Responses to our open letter against road deaths

Filed under: General

On Friday 26 January 2024, we sent an open letter to city and regional leaders, setting out several challenges for authorities to go faster and reduce the opportunity for further deaths on our roads. We have now received replies from all recipients, which are published on this page.

Response from Councillors John Cotton and Liz Clements, Council Leader and Cabinet Member for Transport

“We agree with Better Streets for Birmingham that the number of people killed and seriously injured on our roads is unacceptable and this needs to change. That is why earlier this month, Birmingham City Council launched a consultation on a new Road Harm Reduction Strategy aimed at tackling this serious issue. The strategy, in line with the Birmingham Transport Plan, renews and reinforces the council’s commitment to Vision Zero – an approach that aims to eliminate deaths and serious injury through reducing the number and speed of motor vehicles on local streets, instead creating safer spaces to walk and cycle. The consultation is online at Road Harm Reduction Strategy consultation and runs until 5 April 2024. We would urge citizens to take part in this consultation and offer their support.”

Councillor John Cotton, Leader of Birmingham City Council and Councillor Liz Clements, Cabinet Member for Transport

Councillor Liz Clements added via X/Twitter that the Council is proceeding with a Traffic Regulation Order statutory consultation for making most roads a consistent 30mph. This is the next step in the delivery process.

Councillor Clements also added that the Council is working with West Midlands local authorities, Transport for West Midlands and West Midlands Police to expand average speed enforcement with the Council pushing hard.

Further to this, Birmingham Connected – Birmingham City Council’s transport planning team – responded to our challenges via X/Twitter:

Andy Street, Mayor of the West Midlands

Andy Street sent his response as a PDF. A text version is available below for people using assistive technology.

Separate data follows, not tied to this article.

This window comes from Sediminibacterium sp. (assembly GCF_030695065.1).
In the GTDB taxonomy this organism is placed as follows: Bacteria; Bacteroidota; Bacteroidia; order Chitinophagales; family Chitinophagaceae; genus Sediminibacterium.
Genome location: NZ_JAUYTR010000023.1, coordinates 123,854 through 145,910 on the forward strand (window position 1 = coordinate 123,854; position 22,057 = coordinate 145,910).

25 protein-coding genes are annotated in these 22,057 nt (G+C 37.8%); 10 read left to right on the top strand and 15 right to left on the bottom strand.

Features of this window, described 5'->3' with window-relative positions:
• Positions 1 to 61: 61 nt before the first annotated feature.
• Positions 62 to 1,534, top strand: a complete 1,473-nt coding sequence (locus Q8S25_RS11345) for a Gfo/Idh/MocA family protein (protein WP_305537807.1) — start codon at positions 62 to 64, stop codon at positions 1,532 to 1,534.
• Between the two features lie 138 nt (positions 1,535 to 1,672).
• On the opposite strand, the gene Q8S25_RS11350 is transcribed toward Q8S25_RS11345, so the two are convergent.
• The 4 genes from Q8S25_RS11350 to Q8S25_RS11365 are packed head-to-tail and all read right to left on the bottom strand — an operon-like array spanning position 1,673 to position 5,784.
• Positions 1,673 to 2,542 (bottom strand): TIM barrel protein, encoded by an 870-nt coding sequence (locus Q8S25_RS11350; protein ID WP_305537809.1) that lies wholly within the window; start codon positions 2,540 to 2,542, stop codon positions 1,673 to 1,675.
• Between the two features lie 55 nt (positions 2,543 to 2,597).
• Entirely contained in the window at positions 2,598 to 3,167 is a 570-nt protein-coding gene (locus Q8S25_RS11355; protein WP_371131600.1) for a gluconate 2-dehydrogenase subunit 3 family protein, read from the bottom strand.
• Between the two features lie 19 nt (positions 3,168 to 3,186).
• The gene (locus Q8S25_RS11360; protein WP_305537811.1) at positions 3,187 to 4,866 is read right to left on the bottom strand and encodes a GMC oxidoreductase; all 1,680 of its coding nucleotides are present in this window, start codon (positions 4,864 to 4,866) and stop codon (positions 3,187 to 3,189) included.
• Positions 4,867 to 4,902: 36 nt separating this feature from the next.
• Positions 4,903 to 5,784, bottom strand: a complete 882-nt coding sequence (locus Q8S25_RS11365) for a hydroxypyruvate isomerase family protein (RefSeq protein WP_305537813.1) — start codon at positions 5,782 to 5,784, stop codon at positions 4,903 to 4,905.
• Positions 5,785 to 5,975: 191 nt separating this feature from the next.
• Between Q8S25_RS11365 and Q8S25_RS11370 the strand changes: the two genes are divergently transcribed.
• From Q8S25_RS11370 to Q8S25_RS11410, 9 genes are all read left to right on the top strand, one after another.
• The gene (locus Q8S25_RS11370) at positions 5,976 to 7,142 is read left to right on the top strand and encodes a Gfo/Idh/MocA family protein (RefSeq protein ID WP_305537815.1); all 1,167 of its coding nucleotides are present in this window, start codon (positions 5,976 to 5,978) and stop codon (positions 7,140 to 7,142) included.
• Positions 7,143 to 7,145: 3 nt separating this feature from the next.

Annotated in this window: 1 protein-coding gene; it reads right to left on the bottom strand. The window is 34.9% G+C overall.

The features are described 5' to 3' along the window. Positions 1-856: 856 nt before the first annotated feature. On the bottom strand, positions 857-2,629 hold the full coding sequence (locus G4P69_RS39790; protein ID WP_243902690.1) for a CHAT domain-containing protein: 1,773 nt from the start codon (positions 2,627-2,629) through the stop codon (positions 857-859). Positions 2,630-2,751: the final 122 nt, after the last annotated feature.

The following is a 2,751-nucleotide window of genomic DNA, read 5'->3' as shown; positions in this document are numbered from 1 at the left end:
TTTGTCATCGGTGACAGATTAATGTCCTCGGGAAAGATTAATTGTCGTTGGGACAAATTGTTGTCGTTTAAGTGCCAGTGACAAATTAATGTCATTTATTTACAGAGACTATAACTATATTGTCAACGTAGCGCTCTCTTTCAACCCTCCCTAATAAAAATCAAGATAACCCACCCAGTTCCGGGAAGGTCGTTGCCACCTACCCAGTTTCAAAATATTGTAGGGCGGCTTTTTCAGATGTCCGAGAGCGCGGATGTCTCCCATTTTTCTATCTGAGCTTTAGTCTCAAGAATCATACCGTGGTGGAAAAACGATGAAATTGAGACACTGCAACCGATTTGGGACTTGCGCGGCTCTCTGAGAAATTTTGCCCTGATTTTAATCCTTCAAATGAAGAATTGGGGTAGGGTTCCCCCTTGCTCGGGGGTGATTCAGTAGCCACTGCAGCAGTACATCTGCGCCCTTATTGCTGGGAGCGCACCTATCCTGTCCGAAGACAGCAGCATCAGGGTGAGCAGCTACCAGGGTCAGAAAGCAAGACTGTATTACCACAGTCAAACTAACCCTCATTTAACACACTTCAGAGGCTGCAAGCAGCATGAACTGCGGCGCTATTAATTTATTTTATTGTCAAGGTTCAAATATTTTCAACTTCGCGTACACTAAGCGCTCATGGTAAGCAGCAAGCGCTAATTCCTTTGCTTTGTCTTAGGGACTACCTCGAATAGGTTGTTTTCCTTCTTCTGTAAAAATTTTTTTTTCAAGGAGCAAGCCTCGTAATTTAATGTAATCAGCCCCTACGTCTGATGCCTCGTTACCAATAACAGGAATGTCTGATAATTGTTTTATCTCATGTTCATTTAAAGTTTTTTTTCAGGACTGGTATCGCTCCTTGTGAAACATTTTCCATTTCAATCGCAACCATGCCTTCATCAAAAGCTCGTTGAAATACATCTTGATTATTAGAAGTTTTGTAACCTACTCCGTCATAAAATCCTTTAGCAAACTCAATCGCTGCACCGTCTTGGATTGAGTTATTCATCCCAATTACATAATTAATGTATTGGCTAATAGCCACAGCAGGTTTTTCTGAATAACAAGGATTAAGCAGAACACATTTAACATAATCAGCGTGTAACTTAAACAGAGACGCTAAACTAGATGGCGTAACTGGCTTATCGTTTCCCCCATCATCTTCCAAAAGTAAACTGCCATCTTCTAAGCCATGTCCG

Dear Martin and Mat,

Thank you for your letter on the important issue of road deaths in Birmingham. I wanted to provide you with a full response given the importance of the issue.

No death on our region’s roads is acceptable. Dangerous driving blights communities and I’m determined to tackle it; but to do so we will need to use every tool available to us and for all partners to work effectively together on this. I am determined to deliver the recently launch Refreshed Road Safety Strategy 2023-2030 and we are very pleased that Better Streets for Birmingham are directly involved in the development of the associated Road Safety Action Plan 2024-2030 via Transport for West Midlands.

I am also pleased you recognise that progress has been made through partnership working of which Better Streets for Birmingham has provided robust and welcome challenge on. I know that you have been in touch regularly with my Cycling & Walking Commissioner and have been updated on progress and opportunities for collaboration.

With regards to your specific challenges, please see my comments below:

1. Ahead of the mayoral election, we challenge the West Midlands Mayoral candidates to commit to prioritising road safety policing.

One word – Absolutely.

Under my leadership the WMCA currently engages with the Police on a regular basis to work towards improvements in how the laws can be enforced, as well as ensuring their active contribution as part of the Road Safety Partnership. The present focus is on a new model for average speed enforcement and improving the effectiveness of third-party reporting.

You will also be aware that I convened the original meeting last year that brought renewed police attention to this issue, and I am pleased to see the initial success with the use of dashcam reporting.

Therefore as Mayor – hopefully with Police & Crime Commissioner responsibilities as I have publicly set out – I will continue to prioritise road safety and roads policing. I have seen first-hand the difference robust roads policing can make on disrupting the crime that blights communities, as well as keeping all road users safe. More detail on how I will tackle road crime to a level that meets the challenges of road violence in the region will be detailed in my upcoming Crime Plan.